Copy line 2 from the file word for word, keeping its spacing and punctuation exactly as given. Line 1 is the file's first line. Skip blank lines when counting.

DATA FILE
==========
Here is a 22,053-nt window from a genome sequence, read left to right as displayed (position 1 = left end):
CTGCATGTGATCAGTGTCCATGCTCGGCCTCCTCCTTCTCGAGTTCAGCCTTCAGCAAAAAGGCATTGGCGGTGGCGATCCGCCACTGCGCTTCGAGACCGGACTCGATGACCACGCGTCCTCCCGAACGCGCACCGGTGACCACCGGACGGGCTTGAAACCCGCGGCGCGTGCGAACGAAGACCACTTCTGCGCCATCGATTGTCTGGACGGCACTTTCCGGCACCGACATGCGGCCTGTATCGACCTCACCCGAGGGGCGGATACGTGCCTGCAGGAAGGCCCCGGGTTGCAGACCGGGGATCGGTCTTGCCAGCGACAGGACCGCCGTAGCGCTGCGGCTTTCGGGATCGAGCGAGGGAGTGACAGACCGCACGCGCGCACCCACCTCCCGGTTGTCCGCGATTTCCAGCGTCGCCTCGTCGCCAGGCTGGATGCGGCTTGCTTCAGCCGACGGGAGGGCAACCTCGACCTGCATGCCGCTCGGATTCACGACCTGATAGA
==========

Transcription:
CTGCATGTGATCAGTGTCCATGCTCGGCCTCCTCCTTCTCGAGTTCAGCCTTCAGCAAAAAGGCATTGGCGGTGGCGATCCGCCACTGCGCTTCGAGACCGGACTCGATGACCACGCGTCCTCCCGAACGCGCACCGGTGACCACCGGACGGGCTTGAAACCCGCGGCGCGTGCGAACGAAGACCACTTCTGCGCCATCGATTGTCTGGACGGCACTTTCCGGCACCGACATGCGGCCTGTATCGACCTCACCCGAGGGGCGGATACGTGCCTGCAGGAAGGCCCCGGGTTGCAGACCGGGGATCGGTCTTGCCAGCGACAGGACCGCCGTAGCGCTGCGGCTTTCGGGATCGAGCGAGGGAGTGACAGACCGCACGCGCGCACCCACCTCCCGGTTGTCCGCGATTTCCAGCGTCGCCTCGTCGCCAGGCTGGATGCGGCTTGCTTCAGCCGACGGGAGGGCAACCTCGACCTGCATGCCGCTCGGATTCACGACCTGATAGA